The most common deals under the government's $3 billion cash for clunkers program, aimed at putting more fuel-efficient cars on the road, replaced old Ford or Chevrolet pickups with new ones that got only marginally better gas mileage, according to an analysis of new federal data by The Associated Press.
The single most common swap - which occurred more than 8,200 times - involved Ford 150 pickup owners who took advantage of a government rebate to trade their old trucks for new Ford 150s. They were 17 times more likely to buy a new F150 than, say, a Toyota Prius. The fuel economy for the new trucks ranged from 15 mpg to 17 mpg based on engine size and other factors, an improvement of just 1 mpg to 3 mpg over the clunkers.
Owners of thousands more large old Chevrolet and Dodge pickups bought new Silverado and Ram trucks, also with only barely improved mileage in the middle teens, according to AP's analysis of sales of $15.2 billion worth of vehicles at nearly 19,000 car dealerships in every state. Those deals helped the Ford 150 and Chevy Silverado - along with Ford's Escape midsize SUV - climb into the top 10 most-popular vehicles purchased with the government rebates. The most common truck-for-truck and truck-for-SUV deals totaled at least $911 million.
In scores of deals, the government reported spending a total of $562,500 in rebates for new cars and trucks that got worse or the same mileage as the trade-ins - in apparent violation of the program's requirements. The government said it is investigating those reports and said in some cases they were probably entered incorrectly by dealers or based on outdated fuel economy figures.
The new data, obtained by the AP under the Freedom of Information Act, include details of 677,081 clunker trade-ins processed by the government through Oct. 16. More than 95,000 of the new vehicles purchased under the program - or about one in seven - got less than 20 mpg, according to the data.
The new figures, requested four months ago by the AP, represent the first substantial outside accounting of the clunkers program, lauded by the White House and the Transportation Department for improving fuel economy, stimulating sales and taking the dirtiest vehicles off the road. The data show the average fuel economy was 15.8 mpg for the old vehicles and 24.9 for the new ones. But plenty of consumers bought relatively low-mileage trucks and SUVs with the help of government checks.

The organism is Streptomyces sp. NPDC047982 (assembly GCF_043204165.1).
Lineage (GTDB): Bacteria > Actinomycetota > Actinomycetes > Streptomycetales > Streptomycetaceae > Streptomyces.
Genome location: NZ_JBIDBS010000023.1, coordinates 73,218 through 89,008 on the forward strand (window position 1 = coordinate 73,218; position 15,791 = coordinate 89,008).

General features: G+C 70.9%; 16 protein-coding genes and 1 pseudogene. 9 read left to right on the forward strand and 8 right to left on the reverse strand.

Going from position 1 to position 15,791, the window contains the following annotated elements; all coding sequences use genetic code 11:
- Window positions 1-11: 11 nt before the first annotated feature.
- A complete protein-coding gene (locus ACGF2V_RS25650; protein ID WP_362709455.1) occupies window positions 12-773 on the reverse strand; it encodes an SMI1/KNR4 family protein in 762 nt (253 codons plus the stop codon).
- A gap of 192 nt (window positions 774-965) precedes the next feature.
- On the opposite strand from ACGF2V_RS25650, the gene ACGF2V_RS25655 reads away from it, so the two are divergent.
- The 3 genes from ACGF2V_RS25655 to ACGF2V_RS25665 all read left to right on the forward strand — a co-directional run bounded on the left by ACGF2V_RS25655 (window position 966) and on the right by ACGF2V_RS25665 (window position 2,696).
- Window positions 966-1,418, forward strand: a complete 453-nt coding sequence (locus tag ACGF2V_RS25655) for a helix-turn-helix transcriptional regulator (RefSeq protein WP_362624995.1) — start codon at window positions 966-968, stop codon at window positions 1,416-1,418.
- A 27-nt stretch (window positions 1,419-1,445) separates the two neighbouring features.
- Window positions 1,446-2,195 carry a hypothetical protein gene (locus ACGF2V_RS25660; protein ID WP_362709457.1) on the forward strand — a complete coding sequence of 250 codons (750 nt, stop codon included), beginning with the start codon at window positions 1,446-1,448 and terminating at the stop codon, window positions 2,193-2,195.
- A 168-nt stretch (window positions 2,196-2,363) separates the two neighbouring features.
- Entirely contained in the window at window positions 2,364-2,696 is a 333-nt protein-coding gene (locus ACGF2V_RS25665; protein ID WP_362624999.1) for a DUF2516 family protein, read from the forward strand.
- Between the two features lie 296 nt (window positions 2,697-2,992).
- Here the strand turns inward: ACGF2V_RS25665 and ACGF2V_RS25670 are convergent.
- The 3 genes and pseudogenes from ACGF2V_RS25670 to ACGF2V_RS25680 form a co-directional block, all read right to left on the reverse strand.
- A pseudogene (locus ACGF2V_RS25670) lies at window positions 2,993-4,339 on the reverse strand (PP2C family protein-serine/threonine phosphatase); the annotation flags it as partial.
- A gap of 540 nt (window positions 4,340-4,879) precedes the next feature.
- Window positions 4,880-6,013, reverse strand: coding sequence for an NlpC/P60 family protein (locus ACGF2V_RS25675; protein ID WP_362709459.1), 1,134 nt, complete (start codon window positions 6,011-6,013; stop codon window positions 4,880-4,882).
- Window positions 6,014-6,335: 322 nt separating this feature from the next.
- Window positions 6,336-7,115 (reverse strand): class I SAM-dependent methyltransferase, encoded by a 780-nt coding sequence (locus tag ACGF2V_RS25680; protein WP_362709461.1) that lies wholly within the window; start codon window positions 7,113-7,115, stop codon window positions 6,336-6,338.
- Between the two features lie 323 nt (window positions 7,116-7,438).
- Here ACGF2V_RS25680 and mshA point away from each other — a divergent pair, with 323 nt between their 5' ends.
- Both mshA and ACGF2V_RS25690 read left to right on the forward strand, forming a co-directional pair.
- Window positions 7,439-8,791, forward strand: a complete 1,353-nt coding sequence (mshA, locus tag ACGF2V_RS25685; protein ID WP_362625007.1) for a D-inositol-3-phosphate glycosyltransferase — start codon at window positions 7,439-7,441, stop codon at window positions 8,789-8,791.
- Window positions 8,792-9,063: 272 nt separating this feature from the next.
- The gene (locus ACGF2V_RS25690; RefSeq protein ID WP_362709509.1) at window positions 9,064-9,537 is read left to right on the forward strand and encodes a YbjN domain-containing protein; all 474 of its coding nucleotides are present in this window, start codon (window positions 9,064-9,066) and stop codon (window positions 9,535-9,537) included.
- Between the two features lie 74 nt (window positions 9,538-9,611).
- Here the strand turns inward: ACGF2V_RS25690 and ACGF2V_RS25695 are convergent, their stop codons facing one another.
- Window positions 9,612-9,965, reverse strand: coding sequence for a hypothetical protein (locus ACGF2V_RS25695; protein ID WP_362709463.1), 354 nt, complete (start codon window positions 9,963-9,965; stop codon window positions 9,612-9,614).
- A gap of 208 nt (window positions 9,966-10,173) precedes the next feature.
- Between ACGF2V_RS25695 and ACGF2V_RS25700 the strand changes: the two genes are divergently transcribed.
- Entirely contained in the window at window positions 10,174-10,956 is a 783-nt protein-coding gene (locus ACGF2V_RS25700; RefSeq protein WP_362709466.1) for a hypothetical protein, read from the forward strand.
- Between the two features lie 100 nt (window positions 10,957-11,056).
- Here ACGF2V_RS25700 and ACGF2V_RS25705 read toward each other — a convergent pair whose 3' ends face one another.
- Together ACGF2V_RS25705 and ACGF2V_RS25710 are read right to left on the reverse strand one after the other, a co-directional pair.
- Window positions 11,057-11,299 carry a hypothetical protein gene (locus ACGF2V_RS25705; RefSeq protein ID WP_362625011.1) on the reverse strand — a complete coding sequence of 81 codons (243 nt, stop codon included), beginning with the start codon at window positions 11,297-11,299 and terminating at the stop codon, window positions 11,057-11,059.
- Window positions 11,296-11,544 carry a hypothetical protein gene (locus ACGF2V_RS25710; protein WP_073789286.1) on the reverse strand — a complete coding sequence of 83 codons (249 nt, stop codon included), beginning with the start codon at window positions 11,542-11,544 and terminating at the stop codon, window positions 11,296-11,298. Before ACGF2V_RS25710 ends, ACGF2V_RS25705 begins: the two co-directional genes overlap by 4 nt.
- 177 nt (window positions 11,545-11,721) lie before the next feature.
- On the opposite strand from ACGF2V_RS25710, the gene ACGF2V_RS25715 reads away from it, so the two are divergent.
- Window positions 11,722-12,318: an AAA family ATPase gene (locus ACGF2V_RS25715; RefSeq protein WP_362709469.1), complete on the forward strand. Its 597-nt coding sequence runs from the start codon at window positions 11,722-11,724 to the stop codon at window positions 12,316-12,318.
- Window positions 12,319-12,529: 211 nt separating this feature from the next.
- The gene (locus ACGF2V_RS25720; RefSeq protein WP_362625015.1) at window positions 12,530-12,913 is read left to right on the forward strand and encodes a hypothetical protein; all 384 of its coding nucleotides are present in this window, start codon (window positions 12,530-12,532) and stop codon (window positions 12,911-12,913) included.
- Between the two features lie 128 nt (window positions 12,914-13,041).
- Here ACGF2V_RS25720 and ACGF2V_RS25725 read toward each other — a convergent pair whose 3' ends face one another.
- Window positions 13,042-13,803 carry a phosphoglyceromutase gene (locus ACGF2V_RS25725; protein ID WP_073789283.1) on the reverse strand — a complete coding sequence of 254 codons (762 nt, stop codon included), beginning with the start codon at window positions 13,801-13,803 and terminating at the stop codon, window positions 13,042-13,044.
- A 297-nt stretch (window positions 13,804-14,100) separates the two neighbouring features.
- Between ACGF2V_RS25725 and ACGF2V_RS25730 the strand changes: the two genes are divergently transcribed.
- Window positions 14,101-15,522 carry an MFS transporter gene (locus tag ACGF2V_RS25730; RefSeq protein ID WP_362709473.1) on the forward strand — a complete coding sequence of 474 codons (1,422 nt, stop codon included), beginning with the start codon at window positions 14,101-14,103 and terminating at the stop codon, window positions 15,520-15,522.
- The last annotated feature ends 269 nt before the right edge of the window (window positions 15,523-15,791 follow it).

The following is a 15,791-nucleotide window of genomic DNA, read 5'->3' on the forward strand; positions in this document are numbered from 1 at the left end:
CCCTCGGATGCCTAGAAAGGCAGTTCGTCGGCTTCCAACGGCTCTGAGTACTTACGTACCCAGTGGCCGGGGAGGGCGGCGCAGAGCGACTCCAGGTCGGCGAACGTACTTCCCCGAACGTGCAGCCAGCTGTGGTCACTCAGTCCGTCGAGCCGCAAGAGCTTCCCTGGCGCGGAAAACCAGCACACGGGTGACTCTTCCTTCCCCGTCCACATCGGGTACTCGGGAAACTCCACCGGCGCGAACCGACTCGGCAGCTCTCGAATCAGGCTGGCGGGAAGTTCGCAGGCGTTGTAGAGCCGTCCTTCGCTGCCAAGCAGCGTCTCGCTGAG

Popular high-mileage commuter cars including the Toyota Corolla, Honda Civic, Toyota Camry and Ford Focus also were among the top 10 most popular new vehicles bought under the four-week program, with 105,280 of those models sold for a total of about $2 billion.
The $3 billion program, known officially as the Car Allowance Rebate System, ran from July 27 to Aug. 25 and generally required that new vehicles get better mileage - at least 22 mpg for cars and either 15 mpg or 18 mpg for trucks depending on class - and that trade-ins get no more than 18 mpg. The program required that the trade-ins be destroyed in exchange for either $3,500 or $4,500 rebates.
Some deals raise eyebrows:
- In at least 145 cases, mostly involving trucks, the government reported consumers traded old vehicles that got better than or the same mileage as the new vehicle they purchased. The government said it was continuing to investigate. A driver in Negaunee, Mich., traded a 1987 Suburban that got 18 mpg for $3,500 toward a new Silverado pickup that got only 15 mpg. An Indianapolis driver traded a 1985 Mercedes 190 that got 27 mpg for $3,500 toward a new Volkswagen Rabbit that got only 24 mpg. "It's possible some quirky deal slipped through the cracks," Anwyl said.
- In at least 15 deals in nine states, owners of large pickups cashed in old trucks for between $3,500 and $4,500 toward new Hummer H3 SUVs that got only 16 mpg.
- In at least 32 deals, drivers traded older vehicles for new large trucks - including versions of Toyota Tundras, GMC Sierras, Chevrolet Silverados, Dodge Rams and Ford F150 pickups - that got only 14 mpg.